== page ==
Can Legal Marijuana Solve the Opioid Crisis? Medical Pot States See Decrease in Painkiller Abuse

A new study found opioid abuse and overdose rates dropped in states with legal marijuana
An employee checks cannabis plants at a medical marijuana plantation in northern Israel on March 21, 2017. A new study found opioid abuse and overdose rates dropped in states with legal marijuana. Nir Elias/REUTERS

U.S. Attorney General Jeff Sessions recently said he was "astonished" by claims that legal marijuana could solve the opioid crisis devastating the nation. However, a new study firmly linked legalized weed to decreased opioid abuse and overdoses.

After analyzing hospitalization records from 1997 to 2014 in 27 states, nine of which legalized medical marijuana within that timeframe, researchers from the University of California San Diego found hospitalization rates of people suffering from painkiller abuse and addiction dropped on average 23 percent in states that offered medical marijuana. Opioid overdose cases at hospitals in states with legal weed also dropped by an average of 13 percent, the study said.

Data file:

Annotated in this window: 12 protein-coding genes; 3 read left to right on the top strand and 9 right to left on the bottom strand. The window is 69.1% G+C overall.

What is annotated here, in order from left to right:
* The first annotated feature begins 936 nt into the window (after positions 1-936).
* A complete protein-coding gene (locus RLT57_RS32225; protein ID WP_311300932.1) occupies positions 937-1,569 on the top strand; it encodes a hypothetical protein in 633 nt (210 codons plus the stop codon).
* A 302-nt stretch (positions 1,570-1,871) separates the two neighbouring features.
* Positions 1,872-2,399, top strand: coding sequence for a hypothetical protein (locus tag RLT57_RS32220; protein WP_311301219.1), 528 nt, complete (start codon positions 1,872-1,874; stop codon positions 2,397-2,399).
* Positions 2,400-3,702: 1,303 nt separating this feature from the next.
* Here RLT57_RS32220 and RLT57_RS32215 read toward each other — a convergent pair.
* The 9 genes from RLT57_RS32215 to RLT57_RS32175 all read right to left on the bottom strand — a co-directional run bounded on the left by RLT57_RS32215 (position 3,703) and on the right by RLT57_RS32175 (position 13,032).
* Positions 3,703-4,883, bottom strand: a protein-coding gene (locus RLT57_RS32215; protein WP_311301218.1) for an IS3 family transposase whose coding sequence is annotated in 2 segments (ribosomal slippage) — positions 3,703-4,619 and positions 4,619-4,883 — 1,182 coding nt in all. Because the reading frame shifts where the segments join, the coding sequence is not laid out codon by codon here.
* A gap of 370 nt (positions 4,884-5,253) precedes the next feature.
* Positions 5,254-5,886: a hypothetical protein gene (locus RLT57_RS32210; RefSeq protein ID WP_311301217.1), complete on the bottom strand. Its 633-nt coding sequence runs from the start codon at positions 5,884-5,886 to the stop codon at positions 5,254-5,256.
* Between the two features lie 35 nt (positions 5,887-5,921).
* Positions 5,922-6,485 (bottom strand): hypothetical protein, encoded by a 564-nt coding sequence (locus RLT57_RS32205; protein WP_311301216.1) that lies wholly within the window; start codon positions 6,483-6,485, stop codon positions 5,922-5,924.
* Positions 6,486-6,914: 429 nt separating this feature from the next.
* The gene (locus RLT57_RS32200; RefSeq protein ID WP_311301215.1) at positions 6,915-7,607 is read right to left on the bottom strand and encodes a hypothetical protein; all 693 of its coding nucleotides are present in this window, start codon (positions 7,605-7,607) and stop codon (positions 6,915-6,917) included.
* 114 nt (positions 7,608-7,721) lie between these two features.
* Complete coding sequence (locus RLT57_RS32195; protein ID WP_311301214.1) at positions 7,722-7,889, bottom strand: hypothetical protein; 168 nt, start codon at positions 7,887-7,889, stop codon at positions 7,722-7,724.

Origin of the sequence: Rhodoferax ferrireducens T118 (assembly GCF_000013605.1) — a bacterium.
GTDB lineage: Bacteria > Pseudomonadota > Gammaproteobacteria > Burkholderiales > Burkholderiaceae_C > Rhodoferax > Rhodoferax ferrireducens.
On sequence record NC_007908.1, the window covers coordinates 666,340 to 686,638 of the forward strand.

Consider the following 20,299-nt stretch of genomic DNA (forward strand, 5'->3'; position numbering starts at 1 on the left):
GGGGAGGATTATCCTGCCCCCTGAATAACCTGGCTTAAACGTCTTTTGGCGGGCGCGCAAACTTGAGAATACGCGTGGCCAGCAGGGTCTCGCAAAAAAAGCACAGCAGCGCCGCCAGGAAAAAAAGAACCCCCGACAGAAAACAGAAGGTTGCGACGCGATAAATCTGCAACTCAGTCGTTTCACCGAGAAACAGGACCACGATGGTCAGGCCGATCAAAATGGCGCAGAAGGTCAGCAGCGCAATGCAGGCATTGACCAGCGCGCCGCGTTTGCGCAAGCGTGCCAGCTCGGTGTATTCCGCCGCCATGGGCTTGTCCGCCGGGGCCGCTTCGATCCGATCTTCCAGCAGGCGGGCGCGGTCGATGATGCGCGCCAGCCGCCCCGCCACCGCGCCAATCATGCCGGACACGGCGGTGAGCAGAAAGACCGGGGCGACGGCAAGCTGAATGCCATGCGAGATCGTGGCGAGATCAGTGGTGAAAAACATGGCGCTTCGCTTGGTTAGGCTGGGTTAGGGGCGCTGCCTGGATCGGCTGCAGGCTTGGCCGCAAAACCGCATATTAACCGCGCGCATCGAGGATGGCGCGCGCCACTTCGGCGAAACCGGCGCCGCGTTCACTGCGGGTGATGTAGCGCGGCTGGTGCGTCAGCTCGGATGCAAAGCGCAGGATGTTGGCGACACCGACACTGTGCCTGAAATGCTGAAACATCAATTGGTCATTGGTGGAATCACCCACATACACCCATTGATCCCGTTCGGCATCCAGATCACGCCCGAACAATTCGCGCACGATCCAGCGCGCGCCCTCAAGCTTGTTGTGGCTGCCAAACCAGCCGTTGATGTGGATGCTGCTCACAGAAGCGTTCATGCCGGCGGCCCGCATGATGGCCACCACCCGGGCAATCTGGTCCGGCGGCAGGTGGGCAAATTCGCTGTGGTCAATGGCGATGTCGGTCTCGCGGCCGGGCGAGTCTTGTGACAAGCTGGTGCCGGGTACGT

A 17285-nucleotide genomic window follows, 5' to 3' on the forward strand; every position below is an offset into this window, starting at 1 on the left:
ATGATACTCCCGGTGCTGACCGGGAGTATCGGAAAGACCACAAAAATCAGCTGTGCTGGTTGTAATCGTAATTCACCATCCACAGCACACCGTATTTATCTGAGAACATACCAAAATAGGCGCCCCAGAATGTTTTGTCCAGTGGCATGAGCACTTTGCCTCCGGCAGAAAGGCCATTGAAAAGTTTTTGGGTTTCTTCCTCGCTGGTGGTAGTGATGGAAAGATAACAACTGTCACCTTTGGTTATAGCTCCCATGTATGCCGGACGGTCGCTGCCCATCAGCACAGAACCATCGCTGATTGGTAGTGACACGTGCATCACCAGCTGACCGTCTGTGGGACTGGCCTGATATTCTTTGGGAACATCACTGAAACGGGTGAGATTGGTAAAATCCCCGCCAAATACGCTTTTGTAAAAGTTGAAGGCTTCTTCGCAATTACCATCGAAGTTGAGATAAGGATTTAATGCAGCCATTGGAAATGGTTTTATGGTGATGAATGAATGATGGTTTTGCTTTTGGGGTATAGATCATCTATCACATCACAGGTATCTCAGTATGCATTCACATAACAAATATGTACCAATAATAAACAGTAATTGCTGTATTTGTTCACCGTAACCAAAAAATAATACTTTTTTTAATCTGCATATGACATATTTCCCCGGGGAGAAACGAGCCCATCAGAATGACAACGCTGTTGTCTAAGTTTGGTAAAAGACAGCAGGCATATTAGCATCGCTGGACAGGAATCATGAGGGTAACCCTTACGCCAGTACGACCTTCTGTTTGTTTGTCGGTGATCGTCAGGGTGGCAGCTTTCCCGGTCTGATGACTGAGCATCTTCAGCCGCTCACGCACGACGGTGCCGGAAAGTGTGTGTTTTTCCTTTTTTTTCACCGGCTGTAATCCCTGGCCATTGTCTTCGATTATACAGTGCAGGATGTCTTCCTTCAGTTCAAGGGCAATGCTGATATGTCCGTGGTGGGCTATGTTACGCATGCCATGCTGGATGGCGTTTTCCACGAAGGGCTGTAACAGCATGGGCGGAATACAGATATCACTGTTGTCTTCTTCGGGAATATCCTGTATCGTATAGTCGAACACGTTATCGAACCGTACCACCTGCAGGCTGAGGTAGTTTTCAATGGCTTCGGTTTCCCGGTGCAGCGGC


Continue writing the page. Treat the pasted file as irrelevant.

The study, which was released in the Drug and Alcohol Dependence report, said the findings prove that fears of legal marijuana driving hospitalizations upward were unsubstantiated.

"Medical marijuana laws may have reduced hospitalizations related to opioid pain relievers," Yuyan Shi, the study's author and University of California San Diego public health professor, told Reuters Monday. "This study and a few others provided some evidence regarding the potential positive benefits of legalizing marijuana to reduce opioid use and abuse, but they are still preliminary."

There have been other studies that have analyzed the connection between medical marijuana and reduced opioid prescriptions, including one published in the journal JAMA Internal Medicine in 2014 that found a 25 percent decrease in opioid overdose deaths in states with legal medical marijuana.

The findings appear to go hand-in-hand with another more recent study, released in the July 2016 issue of Health Affairs journal, which found doctors in medical marijuana states prescribed 1,800 fewer painkiller prescriptions for patients a year.

More than 33,000 U.S. residents died from an opioid-related overdose in 2015, according to the Centers for Disease Control. Marijuana, which the federal government still classifies as a Schedule I substance, has yet to be linked to any fatal overdoses.